Lawrence attorney among 3 nominated for Court of Appeals judge position

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Meryl Carver-Allmond, of Lawrence, is among three nominees for a judge position on the Kansas Court of Appeals.

Carver-Allmond, Judge Rachel Pickering of Topeka, and Kristen Wheeler of Wichita are the candidates for the vacancy created by the retirement of Judge Anthony Powell.


Gov. Laura Kelly must select one of the three; her selection will then be subject to confirmation by the Kansas Senate, according to a news release from the governor’s office.

Carver-Allmond is the training director for the state public defender system. She earned her bachelor’s degree from Pittsburg State University and her juris doctorate from KU.

“Before being chosen as the first-ever statewide training director in 2021, Carver-Allmond worked as an appellate attorney for over a decade, most recently leading the Kansas Capital Appellate Defender Office. Carver-Allmond serves on the Kansas Bar Association’s Access to Justice Committee, co-chairs the Women and Minorities Subcommittee of the Kansas Supreme Court Task Force for Attorney Well-Being and is the Secretary/Treasurer of the Douglas County Bar Association,” according to the release.

Pickering primarily presides over criminal felony cases in Shawnee County District Court and is an adjunct professor at Washburn University School of Law, according to the release. She earned her bachelor’s degree from the University of Missouri-St. Louis, and her juris doctorate from the University of Missouri – Columbia School of Law.

“Prior to her judicial appointment, she was an Assistant Solicitor General at the Attorney General’s Office. She presently serves on the Ad Hoc Court Record Committee and has served on the Kansas Board of Examiners of Court Reporters,” according to the release.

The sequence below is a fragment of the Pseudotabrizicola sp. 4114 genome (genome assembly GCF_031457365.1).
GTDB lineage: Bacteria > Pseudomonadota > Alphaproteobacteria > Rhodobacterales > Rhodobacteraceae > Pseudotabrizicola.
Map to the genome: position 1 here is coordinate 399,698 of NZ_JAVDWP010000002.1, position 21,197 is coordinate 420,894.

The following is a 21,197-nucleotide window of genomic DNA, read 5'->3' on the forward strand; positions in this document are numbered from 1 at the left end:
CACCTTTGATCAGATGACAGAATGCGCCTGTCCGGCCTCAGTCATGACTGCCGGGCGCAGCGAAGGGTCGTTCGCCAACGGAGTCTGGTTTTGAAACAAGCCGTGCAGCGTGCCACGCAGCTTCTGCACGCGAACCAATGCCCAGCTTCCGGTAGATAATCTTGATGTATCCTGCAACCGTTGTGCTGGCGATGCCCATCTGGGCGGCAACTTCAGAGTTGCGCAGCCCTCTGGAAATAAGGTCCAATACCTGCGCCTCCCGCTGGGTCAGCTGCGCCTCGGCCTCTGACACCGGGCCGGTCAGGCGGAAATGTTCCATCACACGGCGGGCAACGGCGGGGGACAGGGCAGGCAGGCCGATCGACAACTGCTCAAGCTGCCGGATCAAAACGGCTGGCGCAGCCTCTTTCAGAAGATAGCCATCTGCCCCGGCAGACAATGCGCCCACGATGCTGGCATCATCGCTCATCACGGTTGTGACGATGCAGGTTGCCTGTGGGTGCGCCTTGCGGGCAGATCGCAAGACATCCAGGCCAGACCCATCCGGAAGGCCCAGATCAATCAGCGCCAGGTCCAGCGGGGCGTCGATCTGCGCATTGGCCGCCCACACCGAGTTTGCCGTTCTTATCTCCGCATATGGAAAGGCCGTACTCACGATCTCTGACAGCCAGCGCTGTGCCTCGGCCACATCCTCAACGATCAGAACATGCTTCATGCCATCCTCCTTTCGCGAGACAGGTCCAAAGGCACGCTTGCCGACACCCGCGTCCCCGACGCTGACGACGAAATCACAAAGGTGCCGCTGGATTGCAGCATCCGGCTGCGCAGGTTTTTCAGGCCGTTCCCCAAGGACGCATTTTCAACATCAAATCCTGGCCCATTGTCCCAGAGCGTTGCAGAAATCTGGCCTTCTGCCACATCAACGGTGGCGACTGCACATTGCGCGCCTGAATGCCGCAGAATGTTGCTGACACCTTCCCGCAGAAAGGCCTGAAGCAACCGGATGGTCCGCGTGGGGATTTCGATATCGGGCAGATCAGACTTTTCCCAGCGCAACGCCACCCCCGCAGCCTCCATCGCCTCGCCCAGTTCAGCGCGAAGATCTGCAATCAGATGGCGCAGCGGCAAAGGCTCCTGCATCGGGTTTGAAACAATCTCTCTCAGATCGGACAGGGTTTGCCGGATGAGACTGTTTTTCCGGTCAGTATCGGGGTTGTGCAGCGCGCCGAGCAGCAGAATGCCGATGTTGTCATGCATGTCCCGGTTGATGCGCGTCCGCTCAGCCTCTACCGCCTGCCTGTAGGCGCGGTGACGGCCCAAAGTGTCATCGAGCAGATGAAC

Wheeler is the chair of the Kansas Board of Tax Appeals, where she presides over administrative hearings, status conferences, and pretrial hearings in matters involving tax law, according to the release. She got her bachelor’s degree from the University of Kansas and her law degree magna cum laude from Washburn.

Prior to her current position, “Wheeler was a Judicial Clerk for the Honorable J. Thomas Marten at the United States District Court for the District of Kansas. She was in private practice for 12 years with Robinson Law Firm, LLC and Morris, Laing, Evans, Brock & Kennedy, Ctd. where she practiced in the areas of civil litigation, real estate, business transactions, financial services litigation, and local government,” according to the release.

The Kansas Court of Appeals and Kansas Supreme Court decide cases that can have far-reaching implications for Kansans, including cases in 2016 and 2019 that protected abortion rights in the state.

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Black drivers are nearly 3 times more likely than white drivers to get stopped by law enforcement in Douglas County, study confirms

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Researchers have finished a draft report from a long-running law enforcement contact study, which has confirmed that Black drivers are 2.73 times more likely to get stopped than white drivers in Douglas County, and drivers of color are 1.72 times more likely to be searched.


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